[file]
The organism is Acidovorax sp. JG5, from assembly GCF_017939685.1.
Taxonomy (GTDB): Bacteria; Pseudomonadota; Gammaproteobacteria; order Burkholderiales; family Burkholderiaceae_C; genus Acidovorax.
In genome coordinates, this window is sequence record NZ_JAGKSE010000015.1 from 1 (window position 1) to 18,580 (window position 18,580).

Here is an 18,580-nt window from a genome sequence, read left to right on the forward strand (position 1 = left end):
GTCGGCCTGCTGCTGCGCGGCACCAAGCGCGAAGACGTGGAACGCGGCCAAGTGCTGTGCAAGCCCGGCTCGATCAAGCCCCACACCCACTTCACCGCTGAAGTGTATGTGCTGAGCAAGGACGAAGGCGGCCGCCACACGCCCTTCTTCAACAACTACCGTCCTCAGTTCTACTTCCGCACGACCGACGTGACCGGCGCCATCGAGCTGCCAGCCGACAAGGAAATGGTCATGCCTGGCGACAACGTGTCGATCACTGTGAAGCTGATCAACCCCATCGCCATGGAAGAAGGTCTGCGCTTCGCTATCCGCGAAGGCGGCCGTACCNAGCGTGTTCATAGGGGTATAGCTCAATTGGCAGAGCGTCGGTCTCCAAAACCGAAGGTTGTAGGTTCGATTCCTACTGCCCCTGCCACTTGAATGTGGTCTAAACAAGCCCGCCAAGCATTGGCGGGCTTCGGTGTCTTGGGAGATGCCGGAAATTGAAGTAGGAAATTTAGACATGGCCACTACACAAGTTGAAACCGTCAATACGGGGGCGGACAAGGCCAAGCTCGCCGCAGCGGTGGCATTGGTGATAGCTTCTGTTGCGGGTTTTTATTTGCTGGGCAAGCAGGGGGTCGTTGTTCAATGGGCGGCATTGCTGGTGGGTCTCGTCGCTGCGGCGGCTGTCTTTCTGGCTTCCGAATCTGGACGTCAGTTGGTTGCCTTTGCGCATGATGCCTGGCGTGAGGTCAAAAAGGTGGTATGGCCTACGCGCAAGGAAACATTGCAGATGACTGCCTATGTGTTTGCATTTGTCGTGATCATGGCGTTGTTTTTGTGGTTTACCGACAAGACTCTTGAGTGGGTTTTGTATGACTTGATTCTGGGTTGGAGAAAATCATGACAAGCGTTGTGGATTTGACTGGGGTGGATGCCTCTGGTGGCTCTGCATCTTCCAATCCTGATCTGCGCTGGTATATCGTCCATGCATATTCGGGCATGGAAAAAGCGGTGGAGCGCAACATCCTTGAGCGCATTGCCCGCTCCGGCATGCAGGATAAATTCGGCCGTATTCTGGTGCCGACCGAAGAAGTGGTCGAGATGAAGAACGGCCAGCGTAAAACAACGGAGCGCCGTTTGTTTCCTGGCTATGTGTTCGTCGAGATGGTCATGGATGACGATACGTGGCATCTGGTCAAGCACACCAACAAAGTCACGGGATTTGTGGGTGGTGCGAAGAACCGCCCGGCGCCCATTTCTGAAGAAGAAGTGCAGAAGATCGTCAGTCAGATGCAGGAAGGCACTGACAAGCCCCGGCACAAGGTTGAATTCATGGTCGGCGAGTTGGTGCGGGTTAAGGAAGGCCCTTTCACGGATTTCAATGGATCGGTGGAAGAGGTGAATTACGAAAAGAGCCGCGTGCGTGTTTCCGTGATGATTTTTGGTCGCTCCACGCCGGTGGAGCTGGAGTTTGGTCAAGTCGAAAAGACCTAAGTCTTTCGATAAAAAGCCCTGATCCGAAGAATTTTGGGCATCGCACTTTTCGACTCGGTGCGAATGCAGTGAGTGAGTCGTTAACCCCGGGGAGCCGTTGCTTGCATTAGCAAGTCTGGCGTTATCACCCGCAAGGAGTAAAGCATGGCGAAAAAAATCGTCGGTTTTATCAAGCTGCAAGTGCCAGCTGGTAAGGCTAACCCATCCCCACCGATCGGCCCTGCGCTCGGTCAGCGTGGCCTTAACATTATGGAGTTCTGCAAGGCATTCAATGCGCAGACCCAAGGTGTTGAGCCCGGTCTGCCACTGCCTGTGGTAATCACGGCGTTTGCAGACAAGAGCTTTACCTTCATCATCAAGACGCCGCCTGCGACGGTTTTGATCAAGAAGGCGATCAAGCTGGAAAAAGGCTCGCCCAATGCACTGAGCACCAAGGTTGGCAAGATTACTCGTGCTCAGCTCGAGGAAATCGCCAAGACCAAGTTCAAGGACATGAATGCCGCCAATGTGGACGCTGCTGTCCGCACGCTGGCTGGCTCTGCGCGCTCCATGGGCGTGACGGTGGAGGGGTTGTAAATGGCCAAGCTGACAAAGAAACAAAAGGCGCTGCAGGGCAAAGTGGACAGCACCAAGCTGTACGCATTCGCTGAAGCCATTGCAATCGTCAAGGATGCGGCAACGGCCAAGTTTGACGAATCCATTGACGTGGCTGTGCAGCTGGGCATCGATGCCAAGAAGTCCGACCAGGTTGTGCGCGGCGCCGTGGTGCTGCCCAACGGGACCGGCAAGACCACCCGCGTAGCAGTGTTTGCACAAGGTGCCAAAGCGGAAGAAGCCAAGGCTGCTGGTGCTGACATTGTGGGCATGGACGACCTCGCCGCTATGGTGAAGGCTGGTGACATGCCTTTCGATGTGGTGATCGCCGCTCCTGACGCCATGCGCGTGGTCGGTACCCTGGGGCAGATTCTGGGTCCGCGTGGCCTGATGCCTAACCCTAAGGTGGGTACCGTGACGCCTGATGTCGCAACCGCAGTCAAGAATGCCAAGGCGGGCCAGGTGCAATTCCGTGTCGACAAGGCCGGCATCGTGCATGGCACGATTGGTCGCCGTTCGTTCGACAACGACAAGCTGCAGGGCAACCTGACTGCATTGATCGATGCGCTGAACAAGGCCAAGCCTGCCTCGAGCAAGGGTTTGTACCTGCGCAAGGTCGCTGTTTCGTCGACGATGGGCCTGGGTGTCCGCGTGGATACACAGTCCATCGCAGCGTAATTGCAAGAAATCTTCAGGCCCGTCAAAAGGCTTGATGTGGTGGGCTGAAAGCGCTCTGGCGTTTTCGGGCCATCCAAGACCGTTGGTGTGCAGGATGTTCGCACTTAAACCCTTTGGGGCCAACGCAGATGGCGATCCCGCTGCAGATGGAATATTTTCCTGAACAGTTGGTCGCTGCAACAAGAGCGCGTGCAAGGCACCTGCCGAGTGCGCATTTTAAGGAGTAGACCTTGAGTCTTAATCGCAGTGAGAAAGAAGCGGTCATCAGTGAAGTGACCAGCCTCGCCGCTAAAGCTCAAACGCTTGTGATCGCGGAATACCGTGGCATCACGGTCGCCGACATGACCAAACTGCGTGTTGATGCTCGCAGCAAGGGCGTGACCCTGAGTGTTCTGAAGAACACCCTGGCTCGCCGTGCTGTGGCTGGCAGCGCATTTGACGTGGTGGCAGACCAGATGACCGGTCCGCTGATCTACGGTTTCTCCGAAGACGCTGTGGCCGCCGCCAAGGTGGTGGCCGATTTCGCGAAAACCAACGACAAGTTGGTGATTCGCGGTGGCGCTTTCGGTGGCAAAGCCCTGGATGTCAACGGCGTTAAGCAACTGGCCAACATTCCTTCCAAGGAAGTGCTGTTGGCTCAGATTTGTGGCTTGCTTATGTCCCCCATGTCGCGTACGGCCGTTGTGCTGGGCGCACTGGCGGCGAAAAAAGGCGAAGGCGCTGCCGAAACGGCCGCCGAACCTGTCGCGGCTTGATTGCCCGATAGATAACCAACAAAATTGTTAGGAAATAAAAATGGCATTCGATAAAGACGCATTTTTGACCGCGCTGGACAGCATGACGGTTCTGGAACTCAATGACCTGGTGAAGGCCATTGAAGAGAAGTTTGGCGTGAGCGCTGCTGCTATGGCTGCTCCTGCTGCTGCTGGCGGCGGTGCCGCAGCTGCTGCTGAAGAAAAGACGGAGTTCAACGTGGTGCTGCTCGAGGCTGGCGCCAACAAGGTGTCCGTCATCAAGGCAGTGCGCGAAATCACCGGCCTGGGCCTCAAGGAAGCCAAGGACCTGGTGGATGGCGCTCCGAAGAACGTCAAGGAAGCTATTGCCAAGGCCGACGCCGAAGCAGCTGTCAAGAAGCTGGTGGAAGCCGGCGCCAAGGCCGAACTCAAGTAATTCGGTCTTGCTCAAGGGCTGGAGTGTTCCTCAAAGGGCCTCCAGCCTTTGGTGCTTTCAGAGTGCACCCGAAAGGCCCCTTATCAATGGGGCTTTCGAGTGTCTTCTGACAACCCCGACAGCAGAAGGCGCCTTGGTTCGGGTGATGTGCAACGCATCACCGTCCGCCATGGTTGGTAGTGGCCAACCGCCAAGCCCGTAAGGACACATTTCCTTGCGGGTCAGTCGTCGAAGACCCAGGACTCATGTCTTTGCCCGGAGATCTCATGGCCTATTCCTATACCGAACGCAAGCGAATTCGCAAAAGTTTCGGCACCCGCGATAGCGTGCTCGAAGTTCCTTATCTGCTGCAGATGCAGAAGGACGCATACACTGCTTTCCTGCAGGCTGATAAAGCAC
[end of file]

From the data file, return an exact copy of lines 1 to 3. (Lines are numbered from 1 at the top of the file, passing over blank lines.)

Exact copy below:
The organism is Acidovorax sp. JG5, from assembly GCF_017939685.1.
Taxonomy (GTDB): Bacteria; Pseudomonadota; Gammaproteobacteria; order Burkholderiales; family Burkholderiaceae_C; genus Acidovorax.
In genome coordinates, this window is sequence record NZ_JAGKSE010000015.1 from 1 (window position 1) to 18,580 (window position 18,580).